The latest News and Information on Distributed Tracing and related technologies.


Migrating from Jaeger client to OpenTelemetry SDK

A couple of years ago, the OpenTelemetry project was founded by the merger of two similarly aimed projects: OpenTracing and OpenCensus. One of the goals of this new project was to create an initial version that would “just work” with existing applications instrumented using OpenTracing and OpenCensus.

Instrumentation for C# .NET Apps with OpenTelemetry

OpenTelemetry is the recommended path today for instrumenting applications with tracing in a standard, vendor-agnostic and future-proof way. In fact, OpenTelemetry (nicknamed OTEL) encompasses all three pillars of observability: tracing, metrics, and logs. The tracing element of the specification is now stable with the rest following. This is innovative stuff! You can read more on OpenTelemetry and the current release state on this guide.

Auto-Instrumenting Python Apps with OpenTelemetry

In this tutorial, we will go through a working example of a Python application auto-instrumented with OpenTelemetry. To keep things simple, we will create a basic “Hello World” application using Flask, instrument it with OpenTelemetry’s Python client library to generate trace data and send it to an OpenTelemetry Collector. The Collector will then export the trace data to an external distributed tracing analytics tool of our choice.


Vendor Switching With OpenTelemetry (OTel)

You might already know that OpenTelemetry is the future of instrumentation. It’s an open-source and vendor-neutral instrumentation framework that frees you from the trap of using proprietary libraries simply to understand how your code is behaving. Best of all, you can instrument your applications just once and then take that instrumentation to any other backend system of your choice. This blog shows you exactly how to use OpenTelemetry to ✨break the vendor lock-in cycle.✨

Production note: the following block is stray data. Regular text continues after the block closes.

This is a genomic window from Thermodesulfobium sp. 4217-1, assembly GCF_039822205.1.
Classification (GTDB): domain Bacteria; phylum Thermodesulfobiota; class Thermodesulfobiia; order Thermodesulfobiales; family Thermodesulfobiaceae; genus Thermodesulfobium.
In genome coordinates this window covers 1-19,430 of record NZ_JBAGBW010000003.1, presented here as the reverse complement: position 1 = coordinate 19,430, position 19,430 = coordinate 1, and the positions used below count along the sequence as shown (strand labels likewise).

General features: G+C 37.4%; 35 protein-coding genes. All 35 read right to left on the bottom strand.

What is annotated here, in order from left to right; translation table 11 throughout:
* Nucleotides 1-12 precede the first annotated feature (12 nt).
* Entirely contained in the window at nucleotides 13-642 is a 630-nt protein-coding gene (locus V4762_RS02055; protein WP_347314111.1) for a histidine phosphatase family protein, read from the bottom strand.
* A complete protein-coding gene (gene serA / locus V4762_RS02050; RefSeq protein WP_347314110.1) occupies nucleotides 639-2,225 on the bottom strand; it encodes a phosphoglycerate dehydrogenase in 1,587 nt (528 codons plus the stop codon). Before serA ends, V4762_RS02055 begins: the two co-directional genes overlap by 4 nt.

The Future of Sumo Logic Observability

I have always found data collection to be a fascinating area of work at Sumo Logic. Collecting data is a critical first step for all the solutions we develop for our customers. After all, to observe the health and performance of your applications, you must first collect all relevant data. It's also an area that has seen some significant activities by the open-source community over the years, which is completely changing the landscape of observability as we know it.


What is OpenTelemetry: A guide to understanding OpenTelemetry and the way forward

OpenTelemetry is a vendor-neutral approach that enables DevOps and developers to collect performance metrics in a standardized manner. Currently a Cloud Native Computing Foundation (CNCF) sandbox project, OpenTelemetry was conceived by merging OpenCensus, Google's open-source method of collecting metrics and traces, and OpenTracing, a vendor-neutral API to collect traces.


What Is Distributed Tracing?

Modern software development is evolving rapidly, and while the latest innovations allow companies to grow through greater efficiency, there is a cost. Modern architectures are incredibly complex, which can make it challenging to diagnose and rectify performance issues. Once these issues affect customer experience, the consequences can be costly. So, what is the solution? Observability — which provides a visible overview of the big picture.


Intro to distributed tracing with Tempo, OpenTelemetry, and Grafana Cloud

I’ve spent most of my career working with tech in various forms, and for the last ten years or so, I’ve focused a lot on building, maintaining, and operating robust, reliable systems. This has led me to put a lot of time into researching, evaluating, and implementing different solutions for automatic failure detection, monitoring, and more recently, observability. Before we get started: What is observability?